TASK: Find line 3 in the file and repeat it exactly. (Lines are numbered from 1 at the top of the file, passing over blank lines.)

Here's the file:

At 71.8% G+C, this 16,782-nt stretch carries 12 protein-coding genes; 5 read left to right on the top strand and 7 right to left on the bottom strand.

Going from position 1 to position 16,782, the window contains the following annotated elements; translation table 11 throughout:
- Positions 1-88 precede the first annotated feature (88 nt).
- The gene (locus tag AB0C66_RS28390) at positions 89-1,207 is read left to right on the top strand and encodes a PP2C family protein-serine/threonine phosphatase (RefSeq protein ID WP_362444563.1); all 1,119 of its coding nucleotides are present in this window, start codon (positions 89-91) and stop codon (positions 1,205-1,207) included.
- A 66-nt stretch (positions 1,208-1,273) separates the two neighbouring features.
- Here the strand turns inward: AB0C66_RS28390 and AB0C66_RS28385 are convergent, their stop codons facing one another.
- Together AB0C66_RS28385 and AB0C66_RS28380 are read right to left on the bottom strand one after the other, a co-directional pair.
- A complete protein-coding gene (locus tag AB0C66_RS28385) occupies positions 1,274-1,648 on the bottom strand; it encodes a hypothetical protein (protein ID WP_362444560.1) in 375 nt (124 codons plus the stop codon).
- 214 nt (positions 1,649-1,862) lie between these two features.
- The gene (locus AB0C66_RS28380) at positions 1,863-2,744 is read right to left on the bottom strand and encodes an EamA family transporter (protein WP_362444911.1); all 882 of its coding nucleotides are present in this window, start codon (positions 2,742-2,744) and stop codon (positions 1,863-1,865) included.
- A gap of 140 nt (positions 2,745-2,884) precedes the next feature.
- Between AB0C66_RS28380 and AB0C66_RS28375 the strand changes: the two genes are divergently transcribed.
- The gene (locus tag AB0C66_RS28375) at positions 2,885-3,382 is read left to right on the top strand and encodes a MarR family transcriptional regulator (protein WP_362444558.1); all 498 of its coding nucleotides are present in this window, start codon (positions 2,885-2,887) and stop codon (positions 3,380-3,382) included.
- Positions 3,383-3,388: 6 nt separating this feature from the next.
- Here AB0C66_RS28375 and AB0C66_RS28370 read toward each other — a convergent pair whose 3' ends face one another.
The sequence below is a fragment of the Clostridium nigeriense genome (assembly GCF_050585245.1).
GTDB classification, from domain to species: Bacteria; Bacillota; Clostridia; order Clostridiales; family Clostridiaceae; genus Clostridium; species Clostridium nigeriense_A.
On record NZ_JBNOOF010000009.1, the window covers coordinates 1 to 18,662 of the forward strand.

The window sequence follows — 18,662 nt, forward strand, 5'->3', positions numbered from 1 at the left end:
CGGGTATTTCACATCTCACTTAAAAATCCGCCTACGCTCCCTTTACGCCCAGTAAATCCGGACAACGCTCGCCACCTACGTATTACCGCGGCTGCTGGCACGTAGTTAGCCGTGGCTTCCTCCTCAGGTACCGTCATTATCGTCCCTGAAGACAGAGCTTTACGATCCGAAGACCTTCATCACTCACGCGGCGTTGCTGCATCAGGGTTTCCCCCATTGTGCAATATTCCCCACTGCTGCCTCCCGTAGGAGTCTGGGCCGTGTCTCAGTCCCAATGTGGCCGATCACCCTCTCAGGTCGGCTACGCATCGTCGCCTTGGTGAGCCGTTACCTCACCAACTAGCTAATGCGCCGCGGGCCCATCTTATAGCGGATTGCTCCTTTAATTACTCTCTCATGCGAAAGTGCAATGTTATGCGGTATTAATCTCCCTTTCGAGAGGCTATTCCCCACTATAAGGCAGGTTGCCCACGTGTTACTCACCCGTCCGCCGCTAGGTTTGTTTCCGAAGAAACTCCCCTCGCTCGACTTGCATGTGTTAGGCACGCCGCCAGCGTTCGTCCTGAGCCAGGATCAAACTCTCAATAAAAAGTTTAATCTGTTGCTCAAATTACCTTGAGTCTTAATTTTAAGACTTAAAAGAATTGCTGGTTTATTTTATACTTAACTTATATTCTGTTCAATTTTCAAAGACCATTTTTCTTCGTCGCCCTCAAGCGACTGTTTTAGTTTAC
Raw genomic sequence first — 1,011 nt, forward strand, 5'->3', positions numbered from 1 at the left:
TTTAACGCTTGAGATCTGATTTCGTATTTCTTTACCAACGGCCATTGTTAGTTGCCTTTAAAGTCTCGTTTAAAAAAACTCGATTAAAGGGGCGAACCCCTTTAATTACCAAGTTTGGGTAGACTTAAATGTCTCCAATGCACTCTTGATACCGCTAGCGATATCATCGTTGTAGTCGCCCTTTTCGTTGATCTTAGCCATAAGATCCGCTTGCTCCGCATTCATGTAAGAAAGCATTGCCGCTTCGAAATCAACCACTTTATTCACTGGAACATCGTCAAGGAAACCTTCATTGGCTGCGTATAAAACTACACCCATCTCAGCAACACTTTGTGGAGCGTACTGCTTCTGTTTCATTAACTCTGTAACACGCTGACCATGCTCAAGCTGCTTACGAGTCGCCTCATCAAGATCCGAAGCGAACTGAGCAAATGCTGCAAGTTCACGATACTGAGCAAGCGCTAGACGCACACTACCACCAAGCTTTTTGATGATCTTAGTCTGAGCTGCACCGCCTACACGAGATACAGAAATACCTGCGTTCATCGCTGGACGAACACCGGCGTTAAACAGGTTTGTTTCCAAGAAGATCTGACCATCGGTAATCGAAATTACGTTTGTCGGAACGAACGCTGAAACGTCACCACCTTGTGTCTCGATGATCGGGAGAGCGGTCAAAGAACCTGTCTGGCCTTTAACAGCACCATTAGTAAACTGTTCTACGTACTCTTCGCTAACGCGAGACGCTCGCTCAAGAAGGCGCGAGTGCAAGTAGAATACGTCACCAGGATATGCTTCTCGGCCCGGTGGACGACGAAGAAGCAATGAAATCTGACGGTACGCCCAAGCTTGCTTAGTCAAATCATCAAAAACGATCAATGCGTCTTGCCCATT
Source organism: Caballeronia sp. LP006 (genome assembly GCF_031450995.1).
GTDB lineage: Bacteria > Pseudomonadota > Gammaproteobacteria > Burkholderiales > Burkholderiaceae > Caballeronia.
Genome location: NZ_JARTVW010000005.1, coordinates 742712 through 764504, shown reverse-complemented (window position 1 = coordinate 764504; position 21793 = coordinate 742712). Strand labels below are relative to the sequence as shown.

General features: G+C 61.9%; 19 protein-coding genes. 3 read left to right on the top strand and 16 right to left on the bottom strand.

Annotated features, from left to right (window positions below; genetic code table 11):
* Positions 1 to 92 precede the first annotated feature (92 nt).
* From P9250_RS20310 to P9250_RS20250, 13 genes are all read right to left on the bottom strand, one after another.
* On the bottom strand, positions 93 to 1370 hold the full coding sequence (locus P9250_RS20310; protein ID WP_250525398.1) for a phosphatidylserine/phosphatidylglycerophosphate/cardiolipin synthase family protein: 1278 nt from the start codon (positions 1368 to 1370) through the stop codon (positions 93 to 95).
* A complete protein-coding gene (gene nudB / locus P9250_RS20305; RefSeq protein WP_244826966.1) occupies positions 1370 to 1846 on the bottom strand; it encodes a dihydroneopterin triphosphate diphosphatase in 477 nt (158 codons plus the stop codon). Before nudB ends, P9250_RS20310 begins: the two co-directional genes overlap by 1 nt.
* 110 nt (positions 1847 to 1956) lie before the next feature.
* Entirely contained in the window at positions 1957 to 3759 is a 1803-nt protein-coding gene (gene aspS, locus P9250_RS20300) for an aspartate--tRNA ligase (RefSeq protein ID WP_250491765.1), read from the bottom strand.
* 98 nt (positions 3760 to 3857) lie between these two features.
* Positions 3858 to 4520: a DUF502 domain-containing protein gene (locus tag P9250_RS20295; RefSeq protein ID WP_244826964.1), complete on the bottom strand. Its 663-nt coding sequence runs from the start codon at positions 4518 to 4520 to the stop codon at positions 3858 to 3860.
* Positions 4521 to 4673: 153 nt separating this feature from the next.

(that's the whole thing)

- Positions 1-88 precede the first annotated feature (88 nt).